In 1550, Marie left for France not only to visit her children and newly widowed mother but to petition Henri’s support in her bid for the regency and oust Arran who was bleeding the coffers dry. I also think she was anxious to meet her daughter’s intended. On receiving Lady Janet Fleming’s unfavourable reports about the dauphin’s poor physical condition, Marie was concerned he may not live to adulthood. And what would Mary do then, poor queen? She may also have intended to bring back her son to groom him as a future regent, but sadly, on the way to Dieppe, François, died in her arms. "Our Lord must wish me for one of his chosen ones, since he has visited me so often with such sorrow," broken-hearted Marie wrote to her mother.

Queen Regent

Back in Scotland, Marie toured the realm to find out how many lords would support her bid for the regency. Quite a lot, it turned out, if given enough financial inducement. Arran, too, had his price. In return for substantial financial benefits he surrendered the governorship, and Marie was at last declared Queen Regent of Scotland in February 1554. Her letters reveal that she saw herself as ‘mother of the commonwealth,’ with a God-given mission to turn the unruly infant nation into a well-organised, well-behaved state.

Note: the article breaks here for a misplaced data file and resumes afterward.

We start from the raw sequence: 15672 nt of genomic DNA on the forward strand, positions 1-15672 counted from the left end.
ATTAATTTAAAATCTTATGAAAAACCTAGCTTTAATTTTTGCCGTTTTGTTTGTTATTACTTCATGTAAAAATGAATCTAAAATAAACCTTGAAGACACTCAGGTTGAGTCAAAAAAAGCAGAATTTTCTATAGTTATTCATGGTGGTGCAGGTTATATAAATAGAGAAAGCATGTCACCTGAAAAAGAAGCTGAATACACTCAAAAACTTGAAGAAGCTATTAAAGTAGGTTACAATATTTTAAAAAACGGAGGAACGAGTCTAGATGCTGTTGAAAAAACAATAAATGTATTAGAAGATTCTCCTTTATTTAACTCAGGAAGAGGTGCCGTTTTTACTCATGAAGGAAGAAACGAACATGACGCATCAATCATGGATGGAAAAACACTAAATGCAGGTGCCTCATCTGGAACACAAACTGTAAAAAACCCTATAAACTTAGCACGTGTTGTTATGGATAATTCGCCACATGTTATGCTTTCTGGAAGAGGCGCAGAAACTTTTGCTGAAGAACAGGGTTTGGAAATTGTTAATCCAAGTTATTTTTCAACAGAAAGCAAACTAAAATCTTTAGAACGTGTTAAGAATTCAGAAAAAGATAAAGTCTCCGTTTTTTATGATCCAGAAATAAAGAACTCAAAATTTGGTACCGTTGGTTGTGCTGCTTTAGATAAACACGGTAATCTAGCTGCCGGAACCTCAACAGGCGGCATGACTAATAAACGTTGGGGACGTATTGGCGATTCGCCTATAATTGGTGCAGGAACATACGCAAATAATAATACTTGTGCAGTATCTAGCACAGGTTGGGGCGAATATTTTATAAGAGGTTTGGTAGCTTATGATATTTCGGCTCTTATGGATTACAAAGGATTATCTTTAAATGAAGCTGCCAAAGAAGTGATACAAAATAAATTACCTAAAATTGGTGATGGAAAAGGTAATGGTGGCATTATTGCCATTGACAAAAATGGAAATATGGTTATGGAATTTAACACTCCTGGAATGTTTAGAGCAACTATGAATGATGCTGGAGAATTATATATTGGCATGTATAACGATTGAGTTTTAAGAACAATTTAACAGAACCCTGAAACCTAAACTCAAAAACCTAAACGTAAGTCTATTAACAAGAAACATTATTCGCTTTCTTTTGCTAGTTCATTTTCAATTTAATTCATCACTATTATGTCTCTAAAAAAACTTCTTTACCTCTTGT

Bringing together all the various divisions under one rule was not an easy task, for Scotland was a disunited country not only religiously but politically, geographically. In the highlands, the clan chiefs ruled their own roosts while uprisings amongst the rebellious borderers in the Debatable Land were forever breaking out.

Protestantism

John Know woodcutting
Marie de Guise may have been brought up in a convent, but she displayed remarkable tolerance towards her Protestant subjects – unlike Mary Tudor who sent countless martyrs to the stake. The controversial burning of Walter Milne in 1558 was by order of Archbishop Hamilton, and during 1555-56 she allowed Knox to carry out his preaching tour of Scotland (much to Hamilton’s chagrin) though she famously brushed aside his attempt to convert her – a snub Knox never forgave.

Marie did not escape the lash of John Knox’s vitriolic tongue in his notorious tract, The First Blast of the Trumpet against the Monstrous Regiment of Women –not, as is commonly supposed a sexist rant against a battalion of battleaxes, but a denunciation of female rule – Mary Tudor, Mary of Guise and Mary, Queen of Scots. To be fair, Knox was voicing what most men of the time believed – that being weak, vacillating and immoral creatures, women were unfit to hold power – though much more vociferously.

Despite her policy of tolerance and non-persecution, a group of the lords banded together in December 1557 to sign the first covenant, ostensibly to establish the Protestant faith in Scotland but more likely to gain the rich properties held by the Roman Catholic Church. For Marie suspected the grubby mitts of Mammon rather than the divine hand of God guided the motives of these Lords of the Congregation.